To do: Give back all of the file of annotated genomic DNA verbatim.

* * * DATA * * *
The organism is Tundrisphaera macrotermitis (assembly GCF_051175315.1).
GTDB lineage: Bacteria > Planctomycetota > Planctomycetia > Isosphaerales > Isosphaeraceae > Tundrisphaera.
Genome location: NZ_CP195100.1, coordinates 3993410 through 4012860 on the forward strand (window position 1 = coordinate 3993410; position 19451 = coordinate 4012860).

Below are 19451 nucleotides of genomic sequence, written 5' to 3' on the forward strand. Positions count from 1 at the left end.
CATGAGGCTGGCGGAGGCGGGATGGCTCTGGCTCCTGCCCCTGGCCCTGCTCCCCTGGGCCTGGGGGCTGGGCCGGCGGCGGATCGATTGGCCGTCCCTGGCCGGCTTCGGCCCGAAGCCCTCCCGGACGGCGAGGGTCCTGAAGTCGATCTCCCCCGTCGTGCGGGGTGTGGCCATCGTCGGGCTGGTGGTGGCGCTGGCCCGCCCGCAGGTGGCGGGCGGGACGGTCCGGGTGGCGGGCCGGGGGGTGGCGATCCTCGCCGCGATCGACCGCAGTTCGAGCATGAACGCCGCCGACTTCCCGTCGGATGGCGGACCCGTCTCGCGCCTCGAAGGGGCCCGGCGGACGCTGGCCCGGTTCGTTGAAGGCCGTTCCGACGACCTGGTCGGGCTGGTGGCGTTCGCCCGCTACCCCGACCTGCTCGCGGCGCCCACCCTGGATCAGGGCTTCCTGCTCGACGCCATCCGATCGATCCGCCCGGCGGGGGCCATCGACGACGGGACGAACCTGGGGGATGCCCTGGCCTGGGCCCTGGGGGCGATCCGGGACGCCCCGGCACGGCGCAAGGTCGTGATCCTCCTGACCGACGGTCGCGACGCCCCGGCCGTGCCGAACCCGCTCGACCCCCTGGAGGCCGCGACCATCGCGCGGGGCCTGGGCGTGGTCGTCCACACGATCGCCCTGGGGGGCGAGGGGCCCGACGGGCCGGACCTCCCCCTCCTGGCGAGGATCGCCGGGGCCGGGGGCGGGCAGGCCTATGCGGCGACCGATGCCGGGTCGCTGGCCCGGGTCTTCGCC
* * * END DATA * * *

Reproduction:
The organism is Tundrisphaera macrotermitis (assembly GCF_051175315.1).
GTDB lineage: Bacteria > Planctomycetota > Planctomycetia > Isosphaerales > Isosphaeraceae > Tundrisphaera.
Genome location: NZ_CP195100.1, coordinates 3993410 through 4012860 on the forward strand (window position 1 = coordinate 3993410; position 19451 = coordinate 4012860).

Below are 19451 nucleotides of genomic sequence, written 5' to 3' on the forward strand. Positions count from 1 at the left end.
CATGAGGCTGGCGGAGGCGGGATGGCTCTGGCTCCTGCCCCTGGCCCTGCTCCCCTGGGCCTGGGGGCTGGGCCGGCGGCGGATCGATTGGCCGTCCCTGGCCGGCTTCGGCCCGAAGCCCTCCCGGACGGCGAGGGTCCTGAAGTCGATCTCCCCCGTCGTGCGGGGTGTGGCCATCGTCGGGCTGGTGGTGGCGCTGGCCCGCCCGCAGGTGGCGGGCGGGACGGTCCGGGTGGCGGGCCGGGGGGTGGCGATCCTCGCCGCGATCGACCGCAGTTCGAGCATGAACGCCGCCGACTTCCCGTCGGATGGCGGACCCGTCTCGCGCCTCGAAGGGGCCCGGCGGACGCTGGCCCGGTTCGTTGAAGGCCGTTCCGACGACCTGGTCGGGCTGGTGGCGTTCGCCCGCTACCCCGACCTGCTCGCGGCGCCCACCCTGGATCAGGGCTTCCTGCTCGACGCCATCCGATCGATCCGCCCGGCGGGGGCCATCGACGACGGGACGAACCTGGGGGATGCCCTGGCCTGGGCCCTGGGGGCGATCCGGGACGCCCCGGCACGGCGCAAGGTCGTGATCCTCCTGACCGACGGTCGCGACGCCCCGGCCGTGCCGAACCCGCTCGACCCCCTGGAGGCCGCGACCATCGCGCGGGGCCTGGGCGTGGTCGTCCACACGATCGCCCTGGGGGGCGAGGGGCCCGACGGGCCGGACCTCCCCCTCCTGGCGAGGATCGCCGGGGCCGGGGGCGGGCAGGCCTATGCGGCGACCGATGCCGGGTCGCTGGCCCGGGTCTTCGCC